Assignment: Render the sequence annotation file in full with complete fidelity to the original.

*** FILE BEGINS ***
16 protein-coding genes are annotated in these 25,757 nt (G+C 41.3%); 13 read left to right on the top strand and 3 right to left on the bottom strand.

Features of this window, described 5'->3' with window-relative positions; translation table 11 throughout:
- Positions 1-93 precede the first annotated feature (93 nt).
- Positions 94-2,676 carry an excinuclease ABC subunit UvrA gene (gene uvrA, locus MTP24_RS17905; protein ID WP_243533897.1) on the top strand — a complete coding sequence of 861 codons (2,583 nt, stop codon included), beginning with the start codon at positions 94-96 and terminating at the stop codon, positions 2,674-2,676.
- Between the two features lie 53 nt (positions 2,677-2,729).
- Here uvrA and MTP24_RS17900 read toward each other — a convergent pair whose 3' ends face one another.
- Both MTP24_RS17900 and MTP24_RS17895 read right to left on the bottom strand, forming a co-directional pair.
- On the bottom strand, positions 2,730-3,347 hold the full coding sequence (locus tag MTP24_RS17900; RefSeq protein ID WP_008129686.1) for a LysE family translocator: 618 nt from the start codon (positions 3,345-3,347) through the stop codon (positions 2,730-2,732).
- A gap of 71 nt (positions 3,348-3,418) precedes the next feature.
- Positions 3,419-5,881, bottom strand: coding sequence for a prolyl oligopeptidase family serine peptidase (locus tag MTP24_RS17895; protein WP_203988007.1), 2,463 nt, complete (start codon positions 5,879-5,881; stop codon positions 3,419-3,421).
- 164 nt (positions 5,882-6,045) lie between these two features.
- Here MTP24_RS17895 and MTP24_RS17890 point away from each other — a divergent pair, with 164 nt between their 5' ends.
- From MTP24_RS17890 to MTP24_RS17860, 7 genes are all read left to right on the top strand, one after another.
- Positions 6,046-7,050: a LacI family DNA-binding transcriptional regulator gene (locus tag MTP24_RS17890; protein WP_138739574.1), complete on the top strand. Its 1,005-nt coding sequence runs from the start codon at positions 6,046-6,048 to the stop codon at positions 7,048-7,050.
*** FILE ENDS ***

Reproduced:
16 protein-coding genes are annotated in these 25,757 nt (G+C 41.3%); 13 read left to right on the top strand and 3 right to left on the bottom strand.

Features of this window, described 5'->3' with window-relative positions; translation table 11 throughout:
- Positions 1-93 precede the first annotated feature (93 nt).
- Positions 94-2,676 carry an excinuclease ABC subunit UvrA gene (gene uvrA, locus MTP24_RS17905; protein ID WP_243533897.1) on the top strand — a complete coding sequence of 861 codons (2,583 nt, stop codon included), beginning with the start codon at positions 94-96 and terminating at the stop codon, positions 2,674-2,676.
- Between the two features lie 53 nt (positions 2,677-2,729).
- Here uvrA and MTP24_RS17900 read toward each other — a convergent pair whose 3' ends face one another.
- Both MTP24_RS17900 and MTP24_RS17895 read right to left on the bottom strand, forming a co-directional pair.
- On the bottom strand, positions 2,730-3,347 hold the full coding sequence (locus tag MTP24_RS17900; RefSeq protein ID WP_008129686.1) for a LysE family translocator: 618 nt from the start codon (positions 3,345-3,347) through the stop codon (positions 2,730-2,732).
- A gap of 71 nt (positions 3,348-3,418) precedes the next feature.
- Positions 3,419-5,881, bottom strand: coding sequence for a prolyl oligopeptidase family serine peptidase (locus tag MTP24_RS17895; protein WP_203988007.1), 2,463 nt, complete (start codon positions 5,879-5,881; stop codon positions 3,419-3,421).
- 164 nt (positions 5,882-6,045) lie between these two features.
- Here MTP24_RS17895 and MTP24_RS17890 point away from each other — a divergent pair, with 164 nt between their 5' ends.
- From MTP24_RS17890 to MTP24_RS17860, 7 genes are all read left to right on the top strand, one after another.
- Positions 6,046-7,050: a LacI family DNA-binding transcriptional regulator gene (locus tag MTP24_RS17890; protein WP_138739574.1), complete on the top strand. Its 1,005-nt coding sequence runs from the start codon at positions 6,046-6,048 to the stop codon at positions 7,048-7,050.